Saturday, September 18, 2004

The local internet place blows, but at least its free.

So, a big chunk of this is more of a political rant that came out of nowhere and spiralled into a chaotic pyrotechinic of vague emotional impulses...so read at your own risk.



1800, same day
My Apartment

Yeah, well, here I is. I got some incense today, so my room smells holy. I have ten thousand yen more stashed away than I thought I did, so that’s swell. Damn, typing on an American keyboard is wacky now, cuz I keep checking myself, thinking I’m on a Japanese computer. Gah, my mind is going, I can feel it.

I’m drinking tea. I do that now. It’s kind of cool. I think if I was back in America tomorrow I’d be left with nothing but wistful thoughts about the kind of laid back but responsible person I could have been, had I stayed in Japan. But if things keep up, I think I’m going to develop good habits. I clean my apartment religiously, get up early, shave daily, exercise, drink tea for god’s sake, how much more civilized could I be? I show people here my driver’s license photo (which, more or less, is probably the image you have in your head when you think about me) and people recoil, it’s great. And that was two weeks ago. So a year of this, and I’ll become downright respectable.

And yet I can still play rock or hiphop on my stereo here and not have it be out of sync with “grown-up” life. That’s kind of weird to me, I dunno, maybe it’s just me and my preconceptions. But it’s weird to shave to the Black Eyed Peas (quiet, so as not to disturb my neighbors) in the morning. Know what I mean? I guess in my mind I never really fully associated contemporary youth culture and future middle-aged culture, but they have to be related, don’t they? Ah, the days of Britney Spears on the oldies station are on their way.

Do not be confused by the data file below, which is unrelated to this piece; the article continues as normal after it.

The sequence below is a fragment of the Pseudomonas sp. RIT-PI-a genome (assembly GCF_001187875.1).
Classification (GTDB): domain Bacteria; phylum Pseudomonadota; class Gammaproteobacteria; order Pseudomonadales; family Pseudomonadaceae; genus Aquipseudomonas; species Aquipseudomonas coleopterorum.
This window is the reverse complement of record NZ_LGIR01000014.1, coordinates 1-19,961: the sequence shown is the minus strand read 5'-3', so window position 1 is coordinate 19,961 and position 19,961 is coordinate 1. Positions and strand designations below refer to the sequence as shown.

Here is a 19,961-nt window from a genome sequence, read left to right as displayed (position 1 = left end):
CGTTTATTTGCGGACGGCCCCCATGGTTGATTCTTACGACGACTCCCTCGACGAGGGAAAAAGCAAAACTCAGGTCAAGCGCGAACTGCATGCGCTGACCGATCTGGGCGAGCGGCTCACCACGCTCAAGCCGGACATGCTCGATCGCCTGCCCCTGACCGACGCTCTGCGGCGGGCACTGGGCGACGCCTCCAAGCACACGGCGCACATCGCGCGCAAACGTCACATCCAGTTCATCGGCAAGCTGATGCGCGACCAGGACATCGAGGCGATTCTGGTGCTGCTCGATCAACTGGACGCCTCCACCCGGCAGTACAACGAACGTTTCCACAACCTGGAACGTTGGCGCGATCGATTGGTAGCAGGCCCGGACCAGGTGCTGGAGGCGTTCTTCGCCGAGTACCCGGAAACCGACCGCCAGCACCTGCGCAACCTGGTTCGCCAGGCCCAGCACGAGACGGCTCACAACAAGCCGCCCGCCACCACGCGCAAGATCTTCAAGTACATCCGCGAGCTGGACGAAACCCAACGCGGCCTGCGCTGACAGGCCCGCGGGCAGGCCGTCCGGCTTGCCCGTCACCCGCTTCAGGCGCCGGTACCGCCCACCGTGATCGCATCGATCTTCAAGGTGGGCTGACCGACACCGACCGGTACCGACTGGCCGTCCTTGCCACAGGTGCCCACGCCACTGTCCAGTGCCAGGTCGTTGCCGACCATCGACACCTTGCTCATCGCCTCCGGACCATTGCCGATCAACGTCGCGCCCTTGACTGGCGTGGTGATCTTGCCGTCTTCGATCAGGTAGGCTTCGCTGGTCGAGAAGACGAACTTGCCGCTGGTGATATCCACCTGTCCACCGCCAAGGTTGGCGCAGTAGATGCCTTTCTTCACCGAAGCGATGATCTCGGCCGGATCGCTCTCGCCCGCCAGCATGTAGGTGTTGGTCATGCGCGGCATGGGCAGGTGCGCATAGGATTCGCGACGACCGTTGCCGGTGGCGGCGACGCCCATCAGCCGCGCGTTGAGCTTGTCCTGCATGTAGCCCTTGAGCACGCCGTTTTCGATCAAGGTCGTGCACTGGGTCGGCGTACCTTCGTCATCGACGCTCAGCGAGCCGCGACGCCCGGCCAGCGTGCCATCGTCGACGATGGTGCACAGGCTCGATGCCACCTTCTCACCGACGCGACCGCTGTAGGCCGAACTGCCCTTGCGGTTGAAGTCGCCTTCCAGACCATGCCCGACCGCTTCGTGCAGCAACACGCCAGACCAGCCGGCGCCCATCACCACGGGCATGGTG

At the same time, this is kind of a very interesting time to be alive in terms of culture. The cultural revolution that hit America 40 years ago is now making its rounds all over the world – rock and hiphop music, reduction of censorship in tv and movies, all the liberties placed on artistic standards are spreading across the world like Shelley’s West Wind. The first generation of this revolution is just dying off, and so it’s up to us to keep progressivism alive or let it die. It’s us, it’s this generation that’ll determine the future of culture in the next hundred years. What scares me is that conservatism is on the rise. We’re on the verge of a progressive world – for all the ancient regimes out there trying to keep it out of their little sections of the world, there’s a tide that’s been rising over the past 50 years and if we let it, it’ll carry us into a freer future.

The problem is, of course, that like every revolution of any sort, there are people on top that find it threatening. A change in the manner in which we think means that power structures considered secure until this point now have to question how much support they have – and so, in the name of morality, progressivism is shunned. And people buy into this shit.

But if that’s the case, if there rises up in the world enough resistance to abort this child of culture evolution, then perhaps it’s right that it should fail. After all, isn’t it up to us to make our own world?